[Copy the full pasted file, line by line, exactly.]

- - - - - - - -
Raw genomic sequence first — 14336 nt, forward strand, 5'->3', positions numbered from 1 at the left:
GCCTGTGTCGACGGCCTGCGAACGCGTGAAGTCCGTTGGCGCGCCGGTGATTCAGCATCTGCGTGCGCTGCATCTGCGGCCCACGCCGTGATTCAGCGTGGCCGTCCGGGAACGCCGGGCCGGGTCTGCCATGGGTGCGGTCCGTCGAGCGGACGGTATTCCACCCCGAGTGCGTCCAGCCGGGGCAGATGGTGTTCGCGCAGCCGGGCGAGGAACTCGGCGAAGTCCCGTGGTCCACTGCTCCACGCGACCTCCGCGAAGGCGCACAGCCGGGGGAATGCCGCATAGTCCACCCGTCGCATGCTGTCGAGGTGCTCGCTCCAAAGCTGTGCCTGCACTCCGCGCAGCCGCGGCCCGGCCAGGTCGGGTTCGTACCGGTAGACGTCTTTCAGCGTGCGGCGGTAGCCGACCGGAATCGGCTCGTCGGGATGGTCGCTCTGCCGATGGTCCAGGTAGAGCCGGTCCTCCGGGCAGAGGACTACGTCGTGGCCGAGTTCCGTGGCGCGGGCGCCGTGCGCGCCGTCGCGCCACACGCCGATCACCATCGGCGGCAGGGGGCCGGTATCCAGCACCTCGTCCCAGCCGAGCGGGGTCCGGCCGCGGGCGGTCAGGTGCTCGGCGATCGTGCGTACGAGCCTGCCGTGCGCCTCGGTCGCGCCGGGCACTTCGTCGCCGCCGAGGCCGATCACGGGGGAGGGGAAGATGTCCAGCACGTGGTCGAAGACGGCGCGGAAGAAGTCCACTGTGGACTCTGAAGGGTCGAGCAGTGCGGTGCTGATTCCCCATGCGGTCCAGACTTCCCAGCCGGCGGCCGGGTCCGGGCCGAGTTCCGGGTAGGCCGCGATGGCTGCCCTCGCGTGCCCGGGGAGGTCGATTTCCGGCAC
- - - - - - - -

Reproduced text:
Raw genomic sequence first — 14336 nt, forward strand, 5'->3', positions numbered from 1 at the left:
GCCTGTGTCGACGGCCTGCGAACGCGTGAAGTCCGTTGGCGCGCCGGTGATTCAGCATCTGCGTGCGCTGCATCTGCGGCCCACGCCGTGATTCAGCGTGGCCGTCCGGGAACGCCGGGCCGGGTCTGCCATGGGTGCGGTCCGTCGAGCGGACGGTATTCCACCCCGAGTGCGTCCAGCCGGGGCAGATGGTGTTCGCGCAGCCGGGCGAGGAACTCGGCGAAGTCCCGTGGTCCACTGCTCCACGCGACCTCCGCGAAGGCGCACAGCCGGGGGAATGCCGCATAGTCCACCCGTCGCATGCTGTCGAGGTGCTCGCTCCAAAGCTGTGCCTGCACTCCGCGCAGCCGCGGCCCGGCCAGGTCGGGTTCGTACCGGTAGACGTCTTTCAGCGTGCGGCGGTAGCCGACCGGAATCGGCTCGTCGGGATGGTCGCTCTGCCGATGGTCCAGGTAGAGCCGGTCCTCCGGGCAGAGGACTACGTCGTGGCCGAGTTCCGTGGCGCGGGCGCCGTGCGCGCCGTCGCGCCACACGCCGATCACCATCGGCGGCAGGGGGCCGGTATCCAGCACCTCGTCCCAGCCGAGCGGGGTCCGGCCGCGGGCGGTCAGGTGCTCGGCGATCGTGCGTACGAGCCTGCCGTGCGCCTCGGTCGCGCCGGGCACTTCGTCGCCGCCGAGGCCGATCACGGGGGAGGGGAAGATGTCCAGCACGTGGTCGAAGACGGCGCGGAAGAAGTCCACTGTGGACTCTGAAGGGTCGAGCAGTGCGGTGCTGATTCCCCATGCGGTCCAGACTTCCCAGCCGGCGGCCGGGTCCGGGCCGAGTTCCGGGTAGGCCGCGATGGCTGCCCTCGCGTGCCCGGGGAGGTCGATTTCCGGCAC